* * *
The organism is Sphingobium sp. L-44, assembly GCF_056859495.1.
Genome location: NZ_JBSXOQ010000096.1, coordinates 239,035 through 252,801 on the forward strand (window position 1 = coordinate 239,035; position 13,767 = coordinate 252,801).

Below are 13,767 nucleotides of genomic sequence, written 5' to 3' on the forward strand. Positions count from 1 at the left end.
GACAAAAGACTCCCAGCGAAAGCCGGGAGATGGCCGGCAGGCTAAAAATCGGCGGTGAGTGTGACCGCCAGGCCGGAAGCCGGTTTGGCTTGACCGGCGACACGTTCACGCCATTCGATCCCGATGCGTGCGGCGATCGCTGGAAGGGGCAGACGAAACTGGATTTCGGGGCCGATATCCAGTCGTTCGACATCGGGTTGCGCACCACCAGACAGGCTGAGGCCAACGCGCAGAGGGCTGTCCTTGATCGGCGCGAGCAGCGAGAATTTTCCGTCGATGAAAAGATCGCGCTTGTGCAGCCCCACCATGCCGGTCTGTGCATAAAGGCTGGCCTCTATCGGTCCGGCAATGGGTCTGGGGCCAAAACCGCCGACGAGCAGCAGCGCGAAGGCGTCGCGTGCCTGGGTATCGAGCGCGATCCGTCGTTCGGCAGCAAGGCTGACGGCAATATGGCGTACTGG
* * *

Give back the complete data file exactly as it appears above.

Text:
The organism is Sphingobium sp. L-44, assembly GCF_056859495.1.
Genome location: NZ_JBSXOQ010000096.1, coordinates 239,035 through 252,801 on the forward strand (window position 1 = coordinate 239,035; position 13,767 = coordinate 252,801).

Below are 13,767 nucleotides of genomic sequence, written 5' to 3' on the forward strand. Positions count from 1 at the left end.
GACAAAAGACTCCCAGCGAAAGCCGGGAGATGGCCGGCAGGCTAAAAATCGGCGGTGAGTGTGACCGCCAGGCCGGAAGCCGGTTTGGCTTGACCGGCGACACGTTCACGCCATTCGATCCCGATGCGTGCGGCGATCGCTGGAAGGGGCAGACGAAACTGGATTTCGGGGCCGATATCCAGTCGTTCGACATCGGGTTGCGCACCACCAGACAGGCTGAGGCCAACGCGCAGAGGGCTGTCCTTGATCGGCGCGAGCAGCGAGAATTTTCCGTCGATGAAAAGATCGCGCTTGTGCAGCCCCACCATGCCGGTCTGTGCATAAAGGCTGGCCTCTATCGGTCCGGCAATGGGTCTGGGGCCAAAACCGCCGACGAGCAGCAGCGCGAAGGCGTCGCGTGCCTGGGTATCGAGCGCGATCCGTCGTTCGGCAGCAAGGCTGACGGCAATATGGCGTACTGG